Hualin International Journal of Buddhist Studies: E-journal, Vol 1.1, Hong

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Hualin International Journal of Buddhist Studies 1.1 (2018): 118–141;
(This article belongs to the Special Issue Buddhism in the West)

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Regarding the Research and Translations of Buddhist Scripture by Nineteenth Century European Religious Studies Scholars: Using Max Müller as an Example

HONG Xiuping
Nanjing University

Keywords: European religious studies scholars, Max Müller, translation and research of Buddhist scriptures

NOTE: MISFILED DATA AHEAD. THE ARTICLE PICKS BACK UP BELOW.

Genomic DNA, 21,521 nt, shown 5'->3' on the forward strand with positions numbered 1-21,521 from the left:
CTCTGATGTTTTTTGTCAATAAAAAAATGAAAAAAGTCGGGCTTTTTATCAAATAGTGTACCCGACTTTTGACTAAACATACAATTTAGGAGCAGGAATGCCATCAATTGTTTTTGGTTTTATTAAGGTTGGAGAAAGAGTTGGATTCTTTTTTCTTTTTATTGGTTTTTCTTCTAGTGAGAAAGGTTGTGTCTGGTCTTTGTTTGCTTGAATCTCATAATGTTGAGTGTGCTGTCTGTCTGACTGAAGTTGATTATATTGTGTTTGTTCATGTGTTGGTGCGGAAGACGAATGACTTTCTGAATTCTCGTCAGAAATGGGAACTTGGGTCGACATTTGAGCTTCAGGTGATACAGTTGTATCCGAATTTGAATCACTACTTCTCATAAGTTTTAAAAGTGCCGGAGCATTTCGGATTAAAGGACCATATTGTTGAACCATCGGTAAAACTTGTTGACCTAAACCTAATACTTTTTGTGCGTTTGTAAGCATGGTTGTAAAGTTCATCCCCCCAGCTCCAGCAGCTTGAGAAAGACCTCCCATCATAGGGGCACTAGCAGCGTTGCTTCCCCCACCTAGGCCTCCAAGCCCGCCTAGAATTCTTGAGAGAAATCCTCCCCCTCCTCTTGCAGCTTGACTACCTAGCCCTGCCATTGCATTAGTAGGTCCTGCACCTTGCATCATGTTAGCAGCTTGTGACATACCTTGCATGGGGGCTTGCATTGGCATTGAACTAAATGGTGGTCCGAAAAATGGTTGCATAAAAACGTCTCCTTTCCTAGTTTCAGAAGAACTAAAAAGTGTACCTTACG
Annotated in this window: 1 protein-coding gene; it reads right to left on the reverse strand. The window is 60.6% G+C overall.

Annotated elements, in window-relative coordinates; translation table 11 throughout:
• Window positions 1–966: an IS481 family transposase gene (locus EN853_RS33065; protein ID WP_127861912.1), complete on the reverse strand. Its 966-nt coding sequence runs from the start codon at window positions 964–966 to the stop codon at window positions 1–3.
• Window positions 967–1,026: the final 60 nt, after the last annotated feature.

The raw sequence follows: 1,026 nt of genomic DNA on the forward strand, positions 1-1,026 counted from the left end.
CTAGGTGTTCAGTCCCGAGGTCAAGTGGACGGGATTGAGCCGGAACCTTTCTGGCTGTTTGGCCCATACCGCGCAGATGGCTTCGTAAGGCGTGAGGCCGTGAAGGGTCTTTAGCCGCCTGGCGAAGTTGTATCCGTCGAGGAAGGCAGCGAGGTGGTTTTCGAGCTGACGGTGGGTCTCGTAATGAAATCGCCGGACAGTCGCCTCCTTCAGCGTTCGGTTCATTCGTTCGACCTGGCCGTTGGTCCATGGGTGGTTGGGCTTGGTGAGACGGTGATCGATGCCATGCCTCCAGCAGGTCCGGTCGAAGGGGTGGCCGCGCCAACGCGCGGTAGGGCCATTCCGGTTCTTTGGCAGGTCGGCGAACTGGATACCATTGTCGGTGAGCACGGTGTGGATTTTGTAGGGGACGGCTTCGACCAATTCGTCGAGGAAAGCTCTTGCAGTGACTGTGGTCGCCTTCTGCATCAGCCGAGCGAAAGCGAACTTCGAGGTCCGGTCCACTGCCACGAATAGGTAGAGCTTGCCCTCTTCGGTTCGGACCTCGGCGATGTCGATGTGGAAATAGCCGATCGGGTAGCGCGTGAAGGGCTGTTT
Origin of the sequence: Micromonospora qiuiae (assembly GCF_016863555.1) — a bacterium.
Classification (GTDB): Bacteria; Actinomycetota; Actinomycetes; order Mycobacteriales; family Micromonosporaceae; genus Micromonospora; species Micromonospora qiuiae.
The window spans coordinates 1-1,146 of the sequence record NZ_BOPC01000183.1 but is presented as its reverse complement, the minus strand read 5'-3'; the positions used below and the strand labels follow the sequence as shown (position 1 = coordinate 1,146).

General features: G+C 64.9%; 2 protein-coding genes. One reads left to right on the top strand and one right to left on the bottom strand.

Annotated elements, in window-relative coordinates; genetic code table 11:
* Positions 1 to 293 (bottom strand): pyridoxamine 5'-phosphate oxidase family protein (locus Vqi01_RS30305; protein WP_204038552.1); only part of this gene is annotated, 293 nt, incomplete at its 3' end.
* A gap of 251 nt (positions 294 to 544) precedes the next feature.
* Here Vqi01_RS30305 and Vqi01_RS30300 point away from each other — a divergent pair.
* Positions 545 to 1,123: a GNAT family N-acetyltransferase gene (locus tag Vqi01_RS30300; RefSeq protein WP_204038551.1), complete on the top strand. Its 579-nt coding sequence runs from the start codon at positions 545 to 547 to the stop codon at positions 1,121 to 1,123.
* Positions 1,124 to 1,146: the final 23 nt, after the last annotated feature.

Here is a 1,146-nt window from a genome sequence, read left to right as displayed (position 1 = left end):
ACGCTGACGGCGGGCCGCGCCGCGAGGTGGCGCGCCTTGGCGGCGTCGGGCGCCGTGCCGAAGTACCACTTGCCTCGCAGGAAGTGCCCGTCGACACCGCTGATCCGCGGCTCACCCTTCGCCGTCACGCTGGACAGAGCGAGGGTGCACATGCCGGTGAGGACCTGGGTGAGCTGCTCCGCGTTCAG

Abstract: Max Müller is a representative nineteenth century European scholar of the ‘Science of Religion’ who strove to break free from the fetters of traditional Christian theology in Europe, by studying Eastern languages, translating Eastern religious scriptures, and using comparative religious studies as a method. He hoped to perform an ‘impartial’, objective study upon the varied and complicated phenomenon that is religion. His efforts not only promoted the establishment of religious studies as an academic discipline, but also revealed Buddhism’s place in the world, opened a door for the Buddhist religion—which had been ‘otherised’ in the context of the west—to enter Europe, promoted the dissemination of Buddhism in Europe, and deepened Europeans’ understanding of Buddhism. At the same time, Müller used comparative linguistics as a model to construct comparative religious studies. He wrote and compiled a series of writings related to Eastern religions, and he regarded translating Buddhist scriptures as a way of recreating the religion’s early culture. This promoted the research of Buddhism in Europe and exchanges among Eastern and Western academics. Over the course of translating Sanskrit Buddhist scriptures into English, Müller emphasised performing textual analysis to determine the etymology of concept presented by nouns within these scriptures. He also emphasised performing cross-sectional comparisons involving Buddhism and other religions in order to reveal the cognition of the unique qualities of Buddhist culture. This formed an academic trajectory within European Buddhist studies that placed equal weight on philology and philosophy. Looking back over the translations of Buddhist scriptures and research regarding the religion carried out by nineteenth century European religious studies scholars, it is clear that this has had a significant impact on understandings and dialogues between different religions. It also paved the way for significant exchanges across Eastern and Western academic culture.


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